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 ISSUE 35   •   15 JULY 2007  
   This issue: machines


1. Editorial
2. Simple robot pictures
3. Cute miniature televisions

4. Easy mobile phone
5. Moving parts digger
6. Great stuff and special deals
7. Featured subscriber blog

1. Editorial

I've got nothing on the Kids Craft Weekly agenda for this week's editorial so I thought I'd share with you these earthy favourites from my bookmarks.

Soulemama: I learn something amazing from Amanda Blake Soule every week. She writes and photographs inspiring accounts of her everyday life as mother, partner and crafty person extraordinaire. One of my favourite posts ever is this one, which documents one of those days that don't quite go according to plan. Like many others, I can hardly wait to get my hands on her book – The Creative Family.

Nurture Nature
: This lovely blog is a collaboration between Tracie and Gwyn who share a passion for connecting their kids to the natural world – despite the fact they live in urban environments. Nurture Nature is a delightful account of the ways they seek to engage their respective boys with nature on a day-to-day basis. Sometimes the plans work beautifully, other times they don't.

Sew Green: This is another collaborative blog with a green theme. A group of 14 women who met through the craft blog networks join forces to bring you practical information about the environment, personal anecdotes and meaningful observations – presented in a variety of different styles but always with a gorgeous aesthetic. One of my favourite posts is about building bridges for squirrel gliders

I hope you enjoy these links – and the current newsletter! As always, feel free to give feedback (or a donation). Have fun, take pics and send them in for the gallery.

Happy crafting and see you next time!

Amber Carvan

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2. Simple robot pictures

Older children will enjoy trying to make amazing robots from the various bits and pieces and younger ones will simply enjoy sticking the shapes onto paper. Either way, it will keep everyone occupied for a good length of time. If you're organised you might even manage a cup of tea!

You will need

• different coloured pieces of felt (or coloured paper)
small buttons/beads
paper clips
wool scraps
white glue and brush


1. Cut felt and paper into different sized squares and rectangles.

2. Prepare a plate of bits and bobs to make robot features. We used paperclips, buttons, beads, wool scraps and matchsticks.

3. Use the shapes, buttons and other bits and pieces to create robots.

4. And here are the finished robot masterpieces:

3. Cute miniature televisions

I have to apologise in advance for dreaming up a 'television' craft this week! I mean, really! But these mini televisions really are very cute and I see them as an opportunity to get your child away from the real thing. Next time they say 'can I watch television?' you could reply 'How about we make one instead?!'

You will need

black paint


1. Paint the outside of a matchbox black.

2. Stick on a folded pipecleaner to form an antenna. 

Cut a photograph (or picture from a magazine) to the size of a tv screen and stick to the front of the matchbox, then glue on small beads to make knobs (or paint on some small dots).

4. Here's the finished product.

4. My daughter made one for each member of her pet rock family! Crazy!

4. Easy mobile phone

Despite having access to several toy mobile phones and my old one the kids were thrilled to make their own from cardboard stock cube boxes. If you make one of these, don't make the same mistake that we did – be sure to include an on/off button.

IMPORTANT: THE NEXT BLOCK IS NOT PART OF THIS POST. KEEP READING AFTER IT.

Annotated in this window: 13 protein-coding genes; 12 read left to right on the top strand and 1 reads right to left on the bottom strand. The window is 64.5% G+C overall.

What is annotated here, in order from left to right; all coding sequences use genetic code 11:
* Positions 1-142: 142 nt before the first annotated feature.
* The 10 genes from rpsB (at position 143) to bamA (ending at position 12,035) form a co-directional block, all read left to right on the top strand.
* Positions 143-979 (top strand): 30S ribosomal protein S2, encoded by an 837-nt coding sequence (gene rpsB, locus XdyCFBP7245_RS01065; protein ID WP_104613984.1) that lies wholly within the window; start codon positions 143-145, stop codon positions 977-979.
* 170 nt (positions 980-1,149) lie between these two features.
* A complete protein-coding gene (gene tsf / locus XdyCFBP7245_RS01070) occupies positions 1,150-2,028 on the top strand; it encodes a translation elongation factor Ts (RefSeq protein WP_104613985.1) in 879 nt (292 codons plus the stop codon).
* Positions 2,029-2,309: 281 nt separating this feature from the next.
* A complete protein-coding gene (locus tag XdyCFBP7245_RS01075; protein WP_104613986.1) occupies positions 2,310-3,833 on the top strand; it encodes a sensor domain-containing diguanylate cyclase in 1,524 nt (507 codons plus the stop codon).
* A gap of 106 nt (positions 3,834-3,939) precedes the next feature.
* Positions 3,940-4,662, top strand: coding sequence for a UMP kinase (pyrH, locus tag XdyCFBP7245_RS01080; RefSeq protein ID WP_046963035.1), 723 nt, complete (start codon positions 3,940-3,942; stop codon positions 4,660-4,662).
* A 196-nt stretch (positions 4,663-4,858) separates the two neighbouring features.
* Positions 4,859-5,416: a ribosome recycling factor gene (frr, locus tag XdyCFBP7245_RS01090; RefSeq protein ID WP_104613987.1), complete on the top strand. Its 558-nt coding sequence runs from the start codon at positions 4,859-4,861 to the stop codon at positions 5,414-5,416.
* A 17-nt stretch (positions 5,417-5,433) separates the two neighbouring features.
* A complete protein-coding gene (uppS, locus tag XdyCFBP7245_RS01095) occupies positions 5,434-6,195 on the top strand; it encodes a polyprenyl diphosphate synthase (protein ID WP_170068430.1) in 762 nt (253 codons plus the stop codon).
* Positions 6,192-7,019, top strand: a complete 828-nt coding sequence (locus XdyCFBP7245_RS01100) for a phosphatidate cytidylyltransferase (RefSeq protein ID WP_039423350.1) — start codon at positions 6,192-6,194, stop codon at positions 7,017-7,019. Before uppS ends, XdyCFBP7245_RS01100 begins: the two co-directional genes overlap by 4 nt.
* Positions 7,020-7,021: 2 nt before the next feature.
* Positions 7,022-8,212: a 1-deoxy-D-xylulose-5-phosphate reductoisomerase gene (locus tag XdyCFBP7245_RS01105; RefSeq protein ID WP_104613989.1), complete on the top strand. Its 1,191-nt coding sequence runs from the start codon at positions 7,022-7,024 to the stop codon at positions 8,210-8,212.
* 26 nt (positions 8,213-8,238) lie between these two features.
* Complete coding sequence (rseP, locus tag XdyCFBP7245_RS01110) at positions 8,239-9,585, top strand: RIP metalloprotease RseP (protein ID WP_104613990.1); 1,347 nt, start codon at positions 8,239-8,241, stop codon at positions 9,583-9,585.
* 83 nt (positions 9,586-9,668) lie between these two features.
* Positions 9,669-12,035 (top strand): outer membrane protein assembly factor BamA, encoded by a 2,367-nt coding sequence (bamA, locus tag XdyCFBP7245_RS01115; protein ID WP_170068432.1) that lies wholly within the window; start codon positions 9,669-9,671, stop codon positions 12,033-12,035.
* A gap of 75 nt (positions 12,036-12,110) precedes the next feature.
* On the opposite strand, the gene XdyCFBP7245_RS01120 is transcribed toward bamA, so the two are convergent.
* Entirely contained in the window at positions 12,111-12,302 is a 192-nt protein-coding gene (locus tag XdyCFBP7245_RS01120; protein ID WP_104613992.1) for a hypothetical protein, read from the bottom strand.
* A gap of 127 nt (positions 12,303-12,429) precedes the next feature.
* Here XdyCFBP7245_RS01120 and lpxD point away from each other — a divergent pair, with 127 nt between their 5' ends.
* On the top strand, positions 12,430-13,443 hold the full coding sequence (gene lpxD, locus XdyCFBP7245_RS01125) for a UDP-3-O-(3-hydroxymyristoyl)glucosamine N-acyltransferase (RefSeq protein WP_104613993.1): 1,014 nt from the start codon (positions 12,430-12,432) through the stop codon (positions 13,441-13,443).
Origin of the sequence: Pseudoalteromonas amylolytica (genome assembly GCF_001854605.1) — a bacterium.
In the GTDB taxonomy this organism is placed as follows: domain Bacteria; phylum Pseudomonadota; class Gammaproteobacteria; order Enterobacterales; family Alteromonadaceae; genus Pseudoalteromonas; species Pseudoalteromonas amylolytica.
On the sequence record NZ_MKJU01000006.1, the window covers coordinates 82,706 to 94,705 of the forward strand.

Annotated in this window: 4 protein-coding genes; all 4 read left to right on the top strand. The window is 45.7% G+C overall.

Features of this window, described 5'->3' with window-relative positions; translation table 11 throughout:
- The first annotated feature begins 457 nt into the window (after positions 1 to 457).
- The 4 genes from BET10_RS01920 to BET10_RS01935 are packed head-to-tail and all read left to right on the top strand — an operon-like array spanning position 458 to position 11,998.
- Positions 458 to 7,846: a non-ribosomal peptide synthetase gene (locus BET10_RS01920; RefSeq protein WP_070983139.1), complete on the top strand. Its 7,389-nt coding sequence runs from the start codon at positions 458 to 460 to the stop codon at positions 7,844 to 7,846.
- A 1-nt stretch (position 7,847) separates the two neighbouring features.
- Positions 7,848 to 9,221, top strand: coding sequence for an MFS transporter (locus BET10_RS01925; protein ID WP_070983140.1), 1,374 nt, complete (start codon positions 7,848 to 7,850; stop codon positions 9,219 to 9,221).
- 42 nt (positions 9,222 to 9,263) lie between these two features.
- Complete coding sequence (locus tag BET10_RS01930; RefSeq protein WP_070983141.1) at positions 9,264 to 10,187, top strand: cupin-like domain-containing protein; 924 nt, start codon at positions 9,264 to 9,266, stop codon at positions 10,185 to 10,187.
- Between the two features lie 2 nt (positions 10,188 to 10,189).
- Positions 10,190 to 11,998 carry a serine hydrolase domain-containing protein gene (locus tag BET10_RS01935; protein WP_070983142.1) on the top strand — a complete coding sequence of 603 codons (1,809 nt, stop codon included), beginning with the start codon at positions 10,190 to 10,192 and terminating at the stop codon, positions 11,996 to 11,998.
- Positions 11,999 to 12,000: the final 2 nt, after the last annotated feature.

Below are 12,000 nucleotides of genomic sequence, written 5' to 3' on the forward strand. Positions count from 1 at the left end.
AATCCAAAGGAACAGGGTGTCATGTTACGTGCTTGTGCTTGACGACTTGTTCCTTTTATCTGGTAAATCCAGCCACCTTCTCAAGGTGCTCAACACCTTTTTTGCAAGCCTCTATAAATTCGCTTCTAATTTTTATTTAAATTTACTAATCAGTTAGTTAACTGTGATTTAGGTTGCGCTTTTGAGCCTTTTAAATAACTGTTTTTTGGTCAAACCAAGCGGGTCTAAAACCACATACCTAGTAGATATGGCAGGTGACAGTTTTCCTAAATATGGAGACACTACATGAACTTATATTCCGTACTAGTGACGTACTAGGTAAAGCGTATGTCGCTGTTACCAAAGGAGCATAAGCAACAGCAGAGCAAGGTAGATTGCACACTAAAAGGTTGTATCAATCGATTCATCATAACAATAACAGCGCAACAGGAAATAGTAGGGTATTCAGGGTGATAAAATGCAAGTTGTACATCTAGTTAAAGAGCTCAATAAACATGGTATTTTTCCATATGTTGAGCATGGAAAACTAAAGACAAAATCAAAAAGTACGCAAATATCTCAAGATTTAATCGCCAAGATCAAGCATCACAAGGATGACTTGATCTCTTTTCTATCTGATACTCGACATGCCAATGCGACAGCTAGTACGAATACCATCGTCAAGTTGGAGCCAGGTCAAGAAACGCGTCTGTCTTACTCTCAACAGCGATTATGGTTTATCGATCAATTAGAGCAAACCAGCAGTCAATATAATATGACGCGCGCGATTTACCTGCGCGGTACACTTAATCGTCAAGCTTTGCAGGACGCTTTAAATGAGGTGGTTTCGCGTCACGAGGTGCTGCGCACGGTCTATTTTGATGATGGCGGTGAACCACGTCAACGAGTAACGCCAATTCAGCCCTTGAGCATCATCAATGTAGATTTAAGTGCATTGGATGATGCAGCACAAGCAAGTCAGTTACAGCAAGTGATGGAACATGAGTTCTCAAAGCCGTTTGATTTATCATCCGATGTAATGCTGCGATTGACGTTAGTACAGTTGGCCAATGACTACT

You will need

small cardboard box
white foam
black paint and brushes
holographic paper (or aluminium foil)


1. Find an appropriately sized box and paint it black.

2. Cut some white foam into small squares and stick them on.

3. Write numbers and symbols on the keys and stick on some holographic paper (or aluminium foil) to make a screen.

5. Moving parts digger

Diggers are very popular in our house but we've found that good digger crafts are quite hard to come by. Using Roger Priddy's great book Rainbow Trucks as inspiration I decided to take matters into my own hands. The end result is this simple digger picture.  It's heaps of fun to colour in and, best of all, you get to put the pieces together and move them around.

You will need

free printable project sheet (PDF, 1.4MB)
hole punch
split pins (brads)
markers or paints
photo and glue (optional)


1. Download the free printable project sheet (PDF, 1.4MB) which includes the digger picture.

Before you get started you'll need to transfer the digger images to cardboard. You can print or photocopy the images straight onto card. Otherwise, just glue the paper onto card or trace the image on to card by holding it up against a window (that's what I did!).

2. Colour-in or paint the digger and digger parts.

3. Cut them out and punch holes where marked.

4. We also cut up some photos and pasted them on the digger so that the kids could be in the driver's seat!

5. Attach the parts using split pins (brads).

6. And there you have a fabulous moving parts digger!

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7. Featured subscriber blog

Small Town Fun

"Our purpose here is to scour the neighborhoods, visit websites, and collect flyers from all over our city to put together a one-stop shop of fun stuff to do in Des Moines.  Most everything here will be kid-oriented, though some things will be geared toward letting Mom and Dad take some time out.  After all, happy parents are easier to manipulate."

To have your blog featured in this section just send in your web address and I'll add you to the list. But be warned, the waiting list is currently very long.


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